One reason discussions about practical or controversial tax matters are often held behind paywalls and membership is because (a) tax advice is not cheap to create and (b) if you have a particularly good and simple practice to aid your clients' affairs, you do not want Martin Lewis's team of canny consumer champions putting a headline in the newsletter saying "get around anti-bed and-breakfasting rules by flipping your Acc shares to Inc for 32 days a year", nor the Daily Clickbait's 'journalists' publishing "How the Rich Disregard our Tax Rules with this One Neat Trick".

    Because anything that goes out for mass attention in the public consciousness will eventually go across the desk of someone at HMRC who will say "hey, you know we said there might be unintended consequences of our last rule changes, well it seems every man and his dog is gaming the system with this Inc vs Acc stuff these days, couldn't we just stop it in its tracks and raise more revenue with a couple of lines of regulation changes?".

    So, not much is published in the way of hard clarifications from tax professionals perhaps because of killing the golden goose. Why even ask HMRC to explicitly clarify the position if it is unclear and your gains from one result over the other are only modest so you don't have much to lose if challenged about a particular year's return? Better to have your tax advisor document your defensible personal position in case of later HMRC query and not talk about it much in public, let other people get their own advisors and find their own tax plans.

    As such, maybe I have said too much but I expect this thread will get buried shortly as they usually do.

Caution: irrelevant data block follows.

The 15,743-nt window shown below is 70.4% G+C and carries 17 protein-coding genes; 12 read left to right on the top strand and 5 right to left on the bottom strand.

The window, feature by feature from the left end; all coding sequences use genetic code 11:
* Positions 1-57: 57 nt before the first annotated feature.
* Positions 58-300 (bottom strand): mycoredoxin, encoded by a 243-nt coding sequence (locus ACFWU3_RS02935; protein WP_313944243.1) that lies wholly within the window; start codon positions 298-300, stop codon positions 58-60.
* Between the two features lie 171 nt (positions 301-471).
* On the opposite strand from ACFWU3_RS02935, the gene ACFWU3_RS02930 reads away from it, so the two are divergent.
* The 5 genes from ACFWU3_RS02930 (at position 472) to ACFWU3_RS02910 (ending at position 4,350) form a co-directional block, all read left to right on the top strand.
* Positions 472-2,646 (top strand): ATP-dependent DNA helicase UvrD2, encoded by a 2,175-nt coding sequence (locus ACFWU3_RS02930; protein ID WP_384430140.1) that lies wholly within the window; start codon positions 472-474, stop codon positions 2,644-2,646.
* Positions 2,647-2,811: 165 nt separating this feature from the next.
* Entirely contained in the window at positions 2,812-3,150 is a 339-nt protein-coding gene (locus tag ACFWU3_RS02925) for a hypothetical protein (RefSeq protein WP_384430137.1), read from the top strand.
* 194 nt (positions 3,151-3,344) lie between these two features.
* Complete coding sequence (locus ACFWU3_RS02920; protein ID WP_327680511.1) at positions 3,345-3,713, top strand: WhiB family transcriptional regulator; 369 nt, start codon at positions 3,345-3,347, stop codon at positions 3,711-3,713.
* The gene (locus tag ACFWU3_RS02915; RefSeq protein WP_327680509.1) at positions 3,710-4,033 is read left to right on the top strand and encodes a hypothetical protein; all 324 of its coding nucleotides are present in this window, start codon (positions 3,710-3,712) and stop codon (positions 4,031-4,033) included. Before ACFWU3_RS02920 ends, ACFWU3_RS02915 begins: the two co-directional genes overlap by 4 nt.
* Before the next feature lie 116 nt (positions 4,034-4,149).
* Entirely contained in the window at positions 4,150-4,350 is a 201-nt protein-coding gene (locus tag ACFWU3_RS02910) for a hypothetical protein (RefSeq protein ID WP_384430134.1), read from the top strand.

• Rollinghome
    • By Rollinghome 14th Mar 17, 5:42 PM
    • 2,076 Posts
    • 2,263 Thanks
    Rollinghome
    Some backstory:
    Originally posted by bowlhead99
    Thanks for that. I knew it was complicated.

    I asked because I was about to dispose of one of Mrs R's holdings to mop up her CGT allowance then found the earliest record shows it as a "switch buy" and I'm not too sure what it was switched from - more complicated because it was with a platform we moved from. Will have to do some more digging to make sure I've got the puchase costs right.
    • coyrls
    • By coyrls 14th Mar 17, 6:39 PM
    • 747 Posts
    • 734 Thanks
    coyrls
    Thanks for that. I knew it was complicated.

    I asked because I was about to dispose of one of Mrs R's holdings to mop up her CGT allowance then found the earliest record shows it as a "switch buy" and I'm not too sure what it was switched from - more complicated because it was with a platform we moved from. Will have to do some more digging to make sure I've got the puchase costs right.
    Originally posted by Rollinghome
    I think there would have been a capital gain / loss at the time of the "switch buy" and the purchase cost for the subsequent gain/loss calculation for the fund that you "switched" to would be the buy price of that fund at the time of the switch.
    • bowlhead99
    • By bowlhead99 14th Mar 17, 7:00 PM
    • 6,197 Posts
    • 10,923 Thanks
    bowlhead99
    Yes, however much money ended up in the new fund at the time of this "switch buy", would be considered the original purchase cost for purposes of CGT calc now - unless it wasn't any kind of "buy" and was simply a direct conversion by the fund manager of existing units in another class of the same fund with exposure to the same underlying assets.

    Hopefully her fund that you're selling is an Inc one so you can clearly see any additions/ reinvestments made into it over the years and won't have to go poring through paperwork or online reports to work out what dividends were accumulated and auto-reinvested inside the fund.
    • Rollinghome
    • By Rollinghome 14th Mar 17, 8:07 PM
    • 2,076 Posts
    • 2,263 Thanks
    Rollinghome
    I not sure yet what it is yet but that would help. It's an Acc and was with Fidelity/Cavendish who didn't give a running cost or gain figure and has 'Service fees Sell' and 'AMC Rebates' going in and out every month, transferred from pre-RDR to post-RDR accounts, before being transferred again to IWeb. I'll take another peak at it tomorrow. Thanks.
Welcome to our new Forum!

Our aim is to save you money quickly and easily. We hope you like it!

Forum Team Contact us

Live Stats

1,127Posts Today

6,416Users online

Martin's Twitter